To be furious that DH has unilaterally gone and spent £5,000 on motorbike lessons, gear, insurance and a new motorbike

(33 Posts)
Fulhamup Thu 28-Mar-13 19:47:24

It's a classic mid life crisis. A propos of not much, DH decides that he needs a new hobby in which our DS, aged 6, might eventually be interested. I indulged him in getting motorbike lessons, thinking that we wouldn't go and buy a bike. I was wrong, he did and without consulting me or asking me about use of funds. We are both working but DH is having a tricky time at work and it could all go pear shaped. Naturally we have a big mortgage, plenty of outgoings, 2 DC. DH is 45 with plenty of grey hair and an otherwise generally sensible approach to life.

sashh Fri 29-Mar-13 04:41:25

travailtotravel

You have my deepest sympathy.

OP

This is no what you want to hear but I think the little imps start at about 6

www.impsonline.com/

Go get yourself some leathers and some lessons. I did a 1 week course and passed.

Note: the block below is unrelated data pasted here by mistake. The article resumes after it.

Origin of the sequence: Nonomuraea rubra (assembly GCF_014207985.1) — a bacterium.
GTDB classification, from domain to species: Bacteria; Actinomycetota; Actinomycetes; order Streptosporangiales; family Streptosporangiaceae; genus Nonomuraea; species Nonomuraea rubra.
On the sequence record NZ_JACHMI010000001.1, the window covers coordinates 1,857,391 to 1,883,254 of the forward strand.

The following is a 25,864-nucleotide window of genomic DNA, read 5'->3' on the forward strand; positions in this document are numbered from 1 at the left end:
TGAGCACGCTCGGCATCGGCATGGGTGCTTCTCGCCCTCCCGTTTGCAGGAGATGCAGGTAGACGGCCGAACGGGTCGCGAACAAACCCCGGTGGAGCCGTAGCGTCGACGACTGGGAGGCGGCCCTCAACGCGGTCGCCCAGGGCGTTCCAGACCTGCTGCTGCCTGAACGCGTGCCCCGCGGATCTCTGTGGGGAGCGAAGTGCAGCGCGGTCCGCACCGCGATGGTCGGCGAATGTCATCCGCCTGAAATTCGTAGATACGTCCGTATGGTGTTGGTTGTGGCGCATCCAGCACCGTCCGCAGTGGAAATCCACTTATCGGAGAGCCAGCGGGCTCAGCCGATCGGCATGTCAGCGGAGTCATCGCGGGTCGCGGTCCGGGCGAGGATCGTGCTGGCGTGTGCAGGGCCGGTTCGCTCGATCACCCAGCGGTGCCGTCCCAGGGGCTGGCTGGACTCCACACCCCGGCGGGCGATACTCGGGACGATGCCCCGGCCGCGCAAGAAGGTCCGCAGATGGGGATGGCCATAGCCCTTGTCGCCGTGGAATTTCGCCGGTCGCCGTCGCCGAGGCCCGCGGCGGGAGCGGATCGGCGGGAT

frikonastick Fri 29-Mar-13 04:04:33

Even of you DO have the money, surely such a large purchase would be something you would expect your partner to discuss with you?!?

For me this issue would be less about the amount, more the whole what the actual fuck about having a conversation and joint discussion.

Am willing to bet that the OP has never in their married life trotted off and dropped 5k on anything, so why on earth would it be ok for the DH to do so?

And not wanting to discuss it in case he got 'hassle' is the behavior of a child, not a grown man with kids and a mortgage.

StuntGirl Fri 29-Mar-13 02:17:52

If £5k is a significant sum of money to your family he was bang out of order to spend it without consulting you. I would be livid.

Ach, my DH is buying a harley this weekend. such a cliche

But I know about it and its taken him 2 years to beat me down.
If I had done it out of our money without talking to me first, I would be out of the door and serving papers. He knows that.

QuintEggSensuality Thu 28-Mar-13 22:02:58

How did you conclude that taking motorbiking lessons would NOT conclude with him buying safety gear and a bike? confused

Dh rides a motorbike. Fantastically economical to run compared to a car, so the good news is that you will save money on petrol as he can use the bike for commuting to work, saving you both time and money. I think mostly parking for motorbikes is free.